Number one.

When the 2010 schedule came out last September, I was encouraged:

But the thing I always look for first is where the Rangers open, and where they close, and for the first time since 1996, Texas will be in Arlington in both cases.  The Blue Jays and Mariners visit for the first six games of the season (April 5-11), and the Mariners (three) and Angels (four) are here for the regular season’s final seven games (September 27-October 3).  I like that.

I didn’t think about it then, but another fortunate thing about this schedule is that Texas is done with Oakland a week and a half before the first game of the playoffs.  The same will be true in 2011, when the Rangers get Seattle home for three before finishing in Anaheim for three.

Now, there will be years when you want to tee it up with your primary competition to finish out 162, to make sure that you control your destiny (especially if you’re the hunter, not the hunted).  And that may work out perfectly next year, with those three against the Angels.

But as long as Dallas Braden, Brett Anderson, Trevor Cahill, and Gio Gonzalez aren’t past their arbitration years, and maybe Tyson Ross too, I’d just as well not see the A’s in the last week of the regular season, as we’re trying to secure a playoff spot – or trying to build a little offensive momentum going into the post-season.

Point number two.

With all that stuff about Rangers hitters trying too hard to make things happen, about putting too much pressure on themselves, which of course reflects about a week of offensive offense, not just one game against the A’s, how confident are we that this playoff-untested lineup will be able to heed their own self-help messages when everything’s on the line – and the pressure reaches new levels – against New York or Tampa Bay?


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(c) Jamey Newberg
Twitter  @newbergreport


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Think back to the end
of October, when
we learned that the Rangers told C.J. Wilson
a few weeks earlier that they
might let him compete for a rotation spot in camp, but that in order to
convince the club to move him out of his key set-up role in the bullpen, he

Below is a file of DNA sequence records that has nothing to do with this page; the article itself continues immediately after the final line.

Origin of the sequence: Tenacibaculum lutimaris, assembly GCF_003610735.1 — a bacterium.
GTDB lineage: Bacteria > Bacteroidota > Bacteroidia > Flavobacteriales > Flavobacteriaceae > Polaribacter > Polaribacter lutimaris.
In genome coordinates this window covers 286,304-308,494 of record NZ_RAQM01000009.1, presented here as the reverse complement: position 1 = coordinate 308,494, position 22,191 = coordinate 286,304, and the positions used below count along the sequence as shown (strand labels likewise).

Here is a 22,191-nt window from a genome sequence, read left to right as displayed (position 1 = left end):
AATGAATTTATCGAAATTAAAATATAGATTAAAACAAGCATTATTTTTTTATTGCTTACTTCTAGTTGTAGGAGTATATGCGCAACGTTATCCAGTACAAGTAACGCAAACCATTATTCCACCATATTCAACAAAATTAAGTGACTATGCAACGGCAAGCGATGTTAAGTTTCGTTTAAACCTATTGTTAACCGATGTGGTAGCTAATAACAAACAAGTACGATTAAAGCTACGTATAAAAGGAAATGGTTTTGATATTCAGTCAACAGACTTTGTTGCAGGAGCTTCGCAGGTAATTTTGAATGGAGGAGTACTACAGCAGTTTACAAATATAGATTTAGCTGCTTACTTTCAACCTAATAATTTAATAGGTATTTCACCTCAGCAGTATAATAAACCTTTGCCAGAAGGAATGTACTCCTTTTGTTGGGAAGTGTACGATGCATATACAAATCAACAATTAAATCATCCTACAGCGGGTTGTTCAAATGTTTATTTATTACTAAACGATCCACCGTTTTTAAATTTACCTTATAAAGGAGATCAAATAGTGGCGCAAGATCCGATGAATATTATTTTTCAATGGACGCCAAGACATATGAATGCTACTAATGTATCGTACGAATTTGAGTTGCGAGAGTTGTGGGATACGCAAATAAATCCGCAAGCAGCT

needed not only to be one of the team’s five best starters in Surprise, but in
fact one of the two best.  It almost
seemed like an audition prescribed to fall short, a token opportunity extended
to Wilson as a tip of the cap and maybe not much more.


Turns out he was the
Rangers’ best starter in March (3.24 ERA, 14 hits and eight walks in 25
innings, .167/.242/.298, 22 strikeouts, 33 groundouts/13 flyouts, under 10
pitches per inning).  He not only won a
spot in the rotation; he made the decision easy.


One of the shocking
statistics of the 2010 season, one that’s going to extend beyond 162, is this:


Texas is 15 games
over .500 in Wilson’s starts (23-8).


In everyone else’s
starts, Texas is two games over .500 (61-59).


Think about that.


Whether the true
inspiration for the camp audition was Wilson’s, or Nolan Ryan’s, or Jon Daniels
and his crew’s, it was a tremendous decision and a huge challenge met, and while
we all ask where this team would be without Josh Hamilton’s performance or Neftali
Feliz’s emergence after Frankie Francisco coughed things up in the first week
or Big Bad’s first half or David Murphy’s second half or Nelson Cruz’s breakout
or Colby Lewis’s Comeback Player of the Decade bid or the steadiness of the Darren
O’s or the effectiveness of Tommy Hunter and Alexi Ogando or the staff-wide impact
of the addition of Cliff Lee, imagine what 84-57 and a Magic Number of 4 with
11 games to go would look like if C.J. Wilson weren’t in the starting rotation.


Fifteen games over
when he gets the ball.


Two games over when
he doesn’t.


I have a ton of other notes to get to, but no time to do it
today.  I filed my final weekly column
of the season late last night and will blast the list when it’s on at some point
today.  It’s a ranking of the top 10
Rangers prospects of the last decade – without the benefit of hindsight.  Ton of fun to write.


If we were to make a list of the top 10 moves Texas has made
in 2010, the decision before spring training to give C.J. Wilson a chance to
prove he could start, just to see what might be there, has to rank very close
to the top.





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I had a great time at
SMU last night, hanging with Tim Cowlishaw and Brad Sham and Steve Orsini at
the Dallas Morning News discussion and
getting the chance to hear those three hold forth.  Thanks to those of you who came out to the


One of the subjects
that got Brad most fired up was the mindset of some fans that anything short of
a league championship is a failure.  The dialogue
was launched in a Cowboys context, but Brad got around to suggesting that, even